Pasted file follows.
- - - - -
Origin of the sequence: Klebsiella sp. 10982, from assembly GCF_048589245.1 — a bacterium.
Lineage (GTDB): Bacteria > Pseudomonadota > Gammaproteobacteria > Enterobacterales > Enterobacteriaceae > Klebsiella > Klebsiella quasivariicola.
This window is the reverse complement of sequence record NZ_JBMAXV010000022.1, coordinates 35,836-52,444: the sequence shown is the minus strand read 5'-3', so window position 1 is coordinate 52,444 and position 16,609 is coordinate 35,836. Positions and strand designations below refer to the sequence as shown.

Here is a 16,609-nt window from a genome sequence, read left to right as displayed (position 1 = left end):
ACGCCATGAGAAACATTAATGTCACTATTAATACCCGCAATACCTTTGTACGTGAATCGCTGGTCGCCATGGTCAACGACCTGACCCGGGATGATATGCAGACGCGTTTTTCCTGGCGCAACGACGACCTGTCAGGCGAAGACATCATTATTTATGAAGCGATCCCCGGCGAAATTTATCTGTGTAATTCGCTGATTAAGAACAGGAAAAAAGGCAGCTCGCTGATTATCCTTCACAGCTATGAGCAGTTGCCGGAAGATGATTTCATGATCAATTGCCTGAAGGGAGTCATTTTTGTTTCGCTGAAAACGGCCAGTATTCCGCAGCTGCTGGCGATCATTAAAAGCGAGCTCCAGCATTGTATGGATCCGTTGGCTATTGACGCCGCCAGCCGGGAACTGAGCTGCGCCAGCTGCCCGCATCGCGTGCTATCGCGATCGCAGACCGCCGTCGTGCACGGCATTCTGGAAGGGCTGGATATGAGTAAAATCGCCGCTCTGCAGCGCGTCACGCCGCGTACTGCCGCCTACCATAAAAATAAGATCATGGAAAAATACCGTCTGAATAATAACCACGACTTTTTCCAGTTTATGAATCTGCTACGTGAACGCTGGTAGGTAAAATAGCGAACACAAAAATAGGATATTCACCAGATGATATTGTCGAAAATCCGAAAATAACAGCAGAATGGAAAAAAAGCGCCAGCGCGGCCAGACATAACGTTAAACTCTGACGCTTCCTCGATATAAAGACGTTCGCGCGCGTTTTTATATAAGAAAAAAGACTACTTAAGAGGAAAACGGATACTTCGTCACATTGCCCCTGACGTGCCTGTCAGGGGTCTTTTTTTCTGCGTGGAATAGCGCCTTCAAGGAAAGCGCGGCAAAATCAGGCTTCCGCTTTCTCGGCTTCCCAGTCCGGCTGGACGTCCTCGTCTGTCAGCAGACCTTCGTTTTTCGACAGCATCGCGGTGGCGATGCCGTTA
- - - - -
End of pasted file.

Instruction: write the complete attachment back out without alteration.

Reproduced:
Origin of the sequence: Klebsiella sp. 10982, from assembly GCF_048589245.1 — a bacterium.
Lineage (GTDB): Bacteria > Pseudomonadota > Gammaproteobacteria > Enterobacterales > Enterobacteriaceae > Klebsiella > Klebsiella quasivariicola.
This window is the reverse complement of sequence record NZ_JBMAXV010000022.1, coordinates 35,836-52,444: the sequence shown is the minus strand read 5'-3', so window position 1 is coordinate 52,444 and position 16,609 is coordinate 35,836. Positions and strand designations below refer to the sequence as shown.

Here is a 16,609-nt window from a genome sequence, read left to right as displayed (position 1 = left end):
ACGCCATGAGAAACATTAATGTCACTATTAATACCCGCAATACCTTTGTACGTGAATCGCTGGTCGCCATGGTCAACGACCTGACCCGGGATGATATGCAGACGCGTTTTTCCTGGCGCAACGACGACCTGTCAGGCGAAGACATCATTATTTATGAAGCGATCCCCGGCGAAATTTATCTGTGTAATTCGCTGATTAAGAACAGGAAAAAAGGCAGCTCGCTGATTATCCTTCACAGCTATGAGCAGTTGCCGGAAGATGATTTCATGATCAATTGCCTGAAGGGAGTCATTTTTGTTTCGCTGAAAACGGCCAGTATTCCGCAGCTGCTGGCGATCATTAAAAGCGAGCTCCAGCATTGTATGGATCCGTTGGCTATTGACGCCGCCAGCCGGGAACTGAGCTGCGCCAGCTGCCCGCATCGCGTGCTATCGCGATCGCAGACCGCCGTCGTGCACGGCATTCTGGAAGGGCTGGATATGAGTAAAATCGCCGCTCTGCAGCGCGTCACGCCGCGTACTGCCGCCTACCATAAAAATAAGATCATGGAAAAATACCGTCTGAATAATAACCACGACTTTTTCCAGTTTATGAATCTGCTACGTGAACGCTGGTAGGTAAAATAGCGAACACAAAAATAGGATATTCACCAGATGATATTGTCGAAAATCCGAAAATAACAGCAGAATGGAAAAAAAGCGCCAGCGCGGCCAGACATAACGTTAAACTCTGACGCTTCCTCGATATAAAGACGTTCGCGCGCGTTTTTATATAAGAAAAAAGACTACTTAAGAGGAAAACGGATACTTCGTCACATTGCCCCTGACGTGCCTGTCAGGGGTCTTTTTTTCTGCGTGGAATAGCGCCTTCAAGGAAAGCGCGGCAAAATCAGGCTTCCGCTTTCTCGGCTTCCCAGTCCGGCTGGACGTCCTCGTCTGTCAGCAGACCTTCGTTTTTCGACAGCATCGCGGTGGCGATGCCGTTA